Privacy: An Abbreviated Outline of Federal Statutes Governing Wiretapping and Electronic Eavesdropping [Updated May 5, 2006]   [open pdf - 33KB]

"It is a federal crime to intentionally wiretap or electronically eavesdrop on the conversation of another without a court order or the consent of one of the parties to the conversation. Moreover, in eleven states, it is a state crime for anyone other than the police to intentionally wiretap and/or electronically eavesdrop on the conversation of another without the consent of all of the parties to the conversation. The federal crimes are punishable by imprisonment for up to five years and expose offenders to civil liability for damages, attorneys' fees, and possibly punitive damages. State crimes carry similar consequences. Even in states where one party consent interceptions are legal, they may well be contrary to the professional obligations of members of the bar. The proscriptions often include a ban on using or disclosing the fruits of an illegal interception. Statutory exceptions to these general prohibitions permit judicially supervised wiretapping or electronic eavesdropping conducted for law enforcement or foreign intelligence gathering purposes. Similar regimes - proscriptions with exceptions for government access under limited circumstances - exist for telephone records, e-mail and other forms of electronic communications."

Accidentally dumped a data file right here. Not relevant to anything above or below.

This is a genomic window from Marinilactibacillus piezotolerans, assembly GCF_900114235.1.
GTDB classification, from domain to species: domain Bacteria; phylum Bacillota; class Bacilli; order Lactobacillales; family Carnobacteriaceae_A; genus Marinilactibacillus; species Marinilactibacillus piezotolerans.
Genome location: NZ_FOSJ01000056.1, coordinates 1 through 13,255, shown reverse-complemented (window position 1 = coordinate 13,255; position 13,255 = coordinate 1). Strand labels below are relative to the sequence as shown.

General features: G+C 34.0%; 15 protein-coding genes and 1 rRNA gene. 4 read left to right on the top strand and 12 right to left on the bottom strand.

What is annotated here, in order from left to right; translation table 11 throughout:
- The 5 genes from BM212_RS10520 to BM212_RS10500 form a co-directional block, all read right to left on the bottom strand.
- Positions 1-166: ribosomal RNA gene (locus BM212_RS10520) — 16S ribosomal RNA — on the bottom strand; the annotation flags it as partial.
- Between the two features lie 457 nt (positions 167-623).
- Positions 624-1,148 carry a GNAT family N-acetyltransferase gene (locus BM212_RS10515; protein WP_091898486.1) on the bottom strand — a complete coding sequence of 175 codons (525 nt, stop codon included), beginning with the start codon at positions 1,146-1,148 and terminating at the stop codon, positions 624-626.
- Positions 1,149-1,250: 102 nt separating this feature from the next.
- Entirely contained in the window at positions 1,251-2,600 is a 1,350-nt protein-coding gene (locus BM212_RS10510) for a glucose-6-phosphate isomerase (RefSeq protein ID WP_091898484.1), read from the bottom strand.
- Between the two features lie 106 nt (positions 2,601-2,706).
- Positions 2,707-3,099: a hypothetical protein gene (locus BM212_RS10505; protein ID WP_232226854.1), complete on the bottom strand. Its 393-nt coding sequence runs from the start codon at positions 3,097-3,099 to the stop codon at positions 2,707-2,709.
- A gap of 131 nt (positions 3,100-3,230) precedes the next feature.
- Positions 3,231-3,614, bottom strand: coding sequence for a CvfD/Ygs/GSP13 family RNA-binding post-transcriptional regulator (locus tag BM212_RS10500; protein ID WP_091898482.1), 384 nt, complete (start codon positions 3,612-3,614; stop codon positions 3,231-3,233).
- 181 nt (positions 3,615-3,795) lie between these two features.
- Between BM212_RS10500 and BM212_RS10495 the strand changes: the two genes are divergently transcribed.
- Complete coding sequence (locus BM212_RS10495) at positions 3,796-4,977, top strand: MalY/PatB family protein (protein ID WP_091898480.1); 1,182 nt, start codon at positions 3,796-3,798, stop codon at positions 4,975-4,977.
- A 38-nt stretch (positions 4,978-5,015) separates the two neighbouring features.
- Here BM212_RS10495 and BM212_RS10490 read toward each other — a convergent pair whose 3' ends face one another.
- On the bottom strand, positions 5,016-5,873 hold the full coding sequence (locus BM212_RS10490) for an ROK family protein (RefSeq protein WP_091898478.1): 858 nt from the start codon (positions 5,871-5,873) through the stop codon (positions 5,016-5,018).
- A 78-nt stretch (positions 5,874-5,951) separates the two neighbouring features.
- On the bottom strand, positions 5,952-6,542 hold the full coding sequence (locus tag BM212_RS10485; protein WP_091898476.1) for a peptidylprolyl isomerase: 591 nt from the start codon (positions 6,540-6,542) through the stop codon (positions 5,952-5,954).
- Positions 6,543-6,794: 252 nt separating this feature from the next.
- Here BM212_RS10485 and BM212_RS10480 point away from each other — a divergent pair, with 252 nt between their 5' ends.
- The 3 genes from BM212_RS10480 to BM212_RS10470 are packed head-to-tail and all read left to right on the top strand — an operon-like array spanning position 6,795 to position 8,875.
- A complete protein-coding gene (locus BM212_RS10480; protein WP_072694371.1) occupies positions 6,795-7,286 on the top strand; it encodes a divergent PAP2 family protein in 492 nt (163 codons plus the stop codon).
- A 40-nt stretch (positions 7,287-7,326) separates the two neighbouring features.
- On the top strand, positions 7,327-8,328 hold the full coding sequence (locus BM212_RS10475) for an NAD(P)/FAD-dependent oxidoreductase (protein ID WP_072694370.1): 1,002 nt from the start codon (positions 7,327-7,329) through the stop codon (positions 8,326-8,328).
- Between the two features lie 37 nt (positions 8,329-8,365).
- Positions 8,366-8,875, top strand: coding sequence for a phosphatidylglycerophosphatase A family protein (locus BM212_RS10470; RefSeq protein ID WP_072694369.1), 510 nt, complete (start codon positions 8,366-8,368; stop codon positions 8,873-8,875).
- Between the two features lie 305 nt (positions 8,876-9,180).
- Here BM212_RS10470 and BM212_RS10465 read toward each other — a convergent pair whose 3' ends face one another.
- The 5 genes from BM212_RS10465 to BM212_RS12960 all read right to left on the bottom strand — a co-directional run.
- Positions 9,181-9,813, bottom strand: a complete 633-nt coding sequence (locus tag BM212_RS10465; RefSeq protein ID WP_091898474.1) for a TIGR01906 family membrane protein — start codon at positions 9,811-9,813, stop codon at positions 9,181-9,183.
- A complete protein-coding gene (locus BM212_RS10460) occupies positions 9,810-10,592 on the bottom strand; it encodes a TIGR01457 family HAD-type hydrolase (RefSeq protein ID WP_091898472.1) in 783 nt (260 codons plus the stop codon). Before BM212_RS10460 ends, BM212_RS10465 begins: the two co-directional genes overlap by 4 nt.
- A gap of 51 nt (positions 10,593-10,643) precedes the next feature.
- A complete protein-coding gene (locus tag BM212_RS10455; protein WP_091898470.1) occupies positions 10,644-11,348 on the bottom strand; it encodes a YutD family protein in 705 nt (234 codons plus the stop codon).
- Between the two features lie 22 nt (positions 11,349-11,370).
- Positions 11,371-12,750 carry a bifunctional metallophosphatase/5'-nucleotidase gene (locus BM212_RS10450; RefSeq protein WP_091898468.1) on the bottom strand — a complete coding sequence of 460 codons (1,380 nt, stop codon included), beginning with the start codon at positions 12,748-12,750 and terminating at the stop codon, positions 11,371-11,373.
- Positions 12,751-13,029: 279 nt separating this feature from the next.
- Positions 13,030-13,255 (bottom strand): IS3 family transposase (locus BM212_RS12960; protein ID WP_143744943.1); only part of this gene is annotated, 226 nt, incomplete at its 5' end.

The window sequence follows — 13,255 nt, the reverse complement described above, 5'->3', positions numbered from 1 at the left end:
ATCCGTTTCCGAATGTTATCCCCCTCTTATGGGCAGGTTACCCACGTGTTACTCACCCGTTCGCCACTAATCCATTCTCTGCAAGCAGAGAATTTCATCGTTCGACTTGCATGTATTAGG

Report Number:
CRS Report for Congress, 98-327
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